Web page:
Bollards

And while we’re on the subject I had a chuckle at this story.
A man had to be rescued by a policeman after his head became wedged inside a traffic bollard for two hours.
The unfortunate chap was unable to free himself after putting the cone on his head while joking with friends in Hemel Hempstead, Hertfordshire.
John Waterman, who captured the incident on his mobile phone, said: "I came out of Burger King and this man had the bollard stuck on his head.
"I had seen him walking with it on top of his head five minutes earlier, but now it was pulled right down.
"No one was helping him because they thought he was just messing around."
Eventually, a police officer and passer-by managed to free the man, who was applauded by a crowd of onlookers. Did anyone think to ask him how his head got there in the first place?


Gathering winter fuel

At last the axe has fallen on winter fuel payments to expats sunning themselves in exile. It has long puzzled me why those basking in winter temperatures warmer than our summers can get the handout of up to £300 without question.
Now it beggars the question, will the thousands saved by this measure be handed out to deserving cases here at home? Silly of me to think that. Throw another log on the fire.


Senior moment!

An elderly armed robber failed to flee the scene - because he was too slow putting his walking frame into his getaway car.
The 64-year-old man robbed a woman at knifepoint in the car park of a shopping centre at Geelong, near Melbourne, Australia.
He aimed to steal her car - but was still trying to pack several bags and his walking frame into the vehicle when police arrived to arrest him.
Police say the man, from Queensland, had bought a knife from the shopping centre and approached the 22-year-old woman as she was about to leave the car park.
He held the knife to her throat and demanded she gave him the car. He drove a short distance before stopping to load up the car.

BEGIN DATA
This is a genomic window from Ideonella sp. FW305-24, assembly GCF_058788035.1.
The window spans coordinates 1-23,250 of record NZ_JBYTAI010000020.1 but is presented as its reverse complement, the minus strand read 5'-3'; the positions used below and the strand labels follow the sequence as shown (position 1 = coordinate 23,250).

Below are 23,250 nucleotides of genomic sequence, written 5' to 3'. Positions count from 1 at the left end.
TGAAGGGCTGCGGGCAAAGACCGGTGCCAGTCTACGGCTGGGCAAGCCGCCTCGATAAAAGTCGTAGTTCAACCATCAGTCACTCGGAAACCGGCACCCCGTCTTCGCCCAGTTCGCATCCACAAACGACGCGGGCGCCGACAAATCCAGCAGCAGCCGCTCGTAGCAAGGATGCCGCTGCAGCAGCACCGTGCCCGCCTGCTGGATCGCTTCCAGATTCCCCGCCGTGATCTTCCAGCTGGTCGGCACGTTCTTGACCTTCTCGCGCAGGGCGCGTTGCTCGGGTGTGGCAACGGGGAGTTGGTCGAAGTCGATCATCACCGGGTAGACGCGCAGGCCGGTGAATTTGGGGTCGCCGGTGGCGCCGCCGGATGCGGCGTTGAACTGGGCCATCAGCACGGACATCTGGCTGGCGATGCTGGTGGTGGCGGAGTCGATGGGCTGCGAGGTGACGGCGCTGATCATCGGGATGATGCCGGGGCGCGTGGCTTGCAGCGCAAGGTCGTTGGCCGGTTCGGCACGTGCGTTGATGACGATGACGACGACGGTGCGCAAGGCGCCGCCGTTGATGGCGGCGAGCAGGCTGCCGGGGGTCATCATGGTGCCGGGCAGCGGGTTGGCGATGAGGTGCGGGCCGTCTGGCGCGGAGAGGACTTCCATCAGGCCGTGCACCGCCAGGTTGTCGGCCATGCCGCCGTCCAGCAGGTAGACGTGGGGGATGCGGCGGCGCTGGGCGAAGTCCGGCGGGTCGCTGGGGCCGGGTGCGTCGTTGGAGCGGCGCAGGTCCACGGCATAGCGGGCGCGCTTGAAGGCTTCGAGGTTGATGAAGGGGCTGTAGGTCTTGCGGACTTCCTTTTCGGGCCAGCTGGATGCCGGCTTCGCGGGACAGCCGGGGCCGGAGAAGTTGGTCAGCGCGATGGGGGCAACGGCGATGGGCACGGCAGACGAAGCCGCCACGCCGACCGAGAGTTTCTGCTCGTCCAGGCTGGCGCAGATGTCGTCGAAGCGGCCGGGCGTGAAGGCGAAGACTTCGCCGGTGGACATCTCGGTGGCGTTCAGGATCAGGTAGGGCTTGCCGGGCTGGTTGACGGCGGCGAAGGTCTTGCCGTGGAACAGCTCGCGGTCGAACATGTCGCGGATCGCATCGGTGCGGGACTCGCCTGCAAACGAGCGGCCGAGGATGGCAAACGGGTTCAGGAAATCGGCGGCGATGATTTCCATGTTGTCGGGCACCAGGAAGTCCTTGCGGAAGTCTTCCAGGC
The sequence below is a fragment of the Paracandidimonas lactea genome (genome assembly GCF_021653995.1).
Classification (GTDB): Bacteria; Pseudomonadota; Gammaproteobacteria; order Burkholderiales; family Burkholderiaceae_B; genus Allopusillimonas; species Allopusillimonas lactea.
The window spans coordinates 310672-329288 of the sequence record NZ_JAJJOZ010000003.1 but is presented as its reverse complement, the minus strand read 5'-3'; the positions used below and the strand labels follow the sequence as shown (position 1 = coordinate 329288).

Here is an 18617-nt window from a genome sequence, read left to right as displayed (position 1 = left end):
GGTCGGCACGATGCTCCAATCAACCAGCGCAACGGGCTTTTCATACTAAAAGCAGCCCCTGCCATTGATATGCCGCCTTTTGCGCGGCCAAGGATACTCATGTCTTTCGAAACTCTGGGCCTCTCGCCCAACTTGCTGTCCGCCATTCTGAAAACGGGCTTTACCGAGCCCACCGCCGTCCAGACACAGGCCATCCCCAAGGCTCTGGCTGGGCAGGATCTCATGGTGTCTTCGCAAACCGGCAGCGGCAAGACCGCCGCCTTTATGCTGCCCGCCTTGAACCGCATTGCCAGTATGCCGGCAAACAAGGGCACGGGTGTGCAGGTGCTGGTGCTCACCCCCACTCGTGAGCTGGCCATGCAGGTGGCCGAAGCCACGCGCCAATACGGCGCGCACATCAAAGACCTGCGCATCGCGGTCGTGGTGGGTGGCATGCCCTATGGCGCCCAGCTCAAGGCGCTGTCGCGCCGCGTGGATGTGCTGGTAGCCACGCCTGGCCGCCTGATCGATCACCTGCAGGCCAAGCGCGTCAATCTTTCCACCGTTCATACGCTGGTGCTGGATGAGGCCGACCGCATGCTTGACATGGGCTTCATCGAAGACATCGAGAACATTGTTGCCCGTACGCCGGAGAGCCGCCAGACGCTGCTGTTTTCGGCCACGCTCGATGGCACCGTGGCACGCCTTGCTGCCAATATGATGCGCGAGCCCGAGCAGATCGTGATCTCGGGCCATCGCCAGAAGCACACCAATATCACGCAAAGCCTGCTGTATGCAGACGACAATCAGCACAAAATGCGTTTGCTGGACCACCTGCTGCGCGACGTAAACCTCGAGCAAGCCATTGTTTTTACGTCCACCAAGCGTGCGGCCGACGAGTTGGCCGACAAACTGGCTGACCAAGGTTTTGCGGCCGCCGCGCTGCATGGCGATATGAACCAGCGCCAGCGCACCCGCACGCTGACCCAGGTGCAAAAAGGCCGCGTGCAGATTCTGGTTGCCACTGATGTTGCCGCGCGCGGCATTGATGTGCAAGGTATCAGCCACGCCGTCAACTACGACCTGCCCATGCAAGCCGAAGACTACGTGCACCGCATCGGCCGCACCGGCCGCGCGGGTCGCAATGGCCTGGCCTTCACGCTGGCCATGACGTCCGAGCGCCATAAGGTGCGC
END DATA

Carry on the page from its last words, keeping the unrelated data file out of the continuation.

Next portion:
But by this time the woman had called police who arrived in time to make the arrest. The man has been charged with armed robbery.


Cool cat and dog

A cool cat and his shades-wearing canine friend have been turning heads on the streets of a Chinese city.
When shoppers see the odd couple, they might think the fussy feline is literally taking the dog for a ride.

But owner Xu Wan, from Kunming, Yunnan province, insists the pair really are the best of pedigree chums.
"When I started taking the dog for a walk the cat would mew as if it didn't want to be left at home," he explained.
"So I bought a small lead and brought the cat too.
"But the cat soon got tired of all that walking and very quickly worked out that it was easier to ride."
Now the pair turn heads as they join Xu, 64, for his daily trip to the shops.
"They love their walks and never fight," he said.


A load of rubbish

Some councils certainly fall under the category of mentally challenged. Our local boffins have decreed that before you can use the local recycling centre in future you have to take along proof of residency and you will be issued with your own disc to display in your windscreen.
Not content with having more recycling sections than you could ever possibly use they are now fussy in case some infiltrator might bring rubbish in from further afield.
Have they nothing better to do with their time than dream up this rubbish?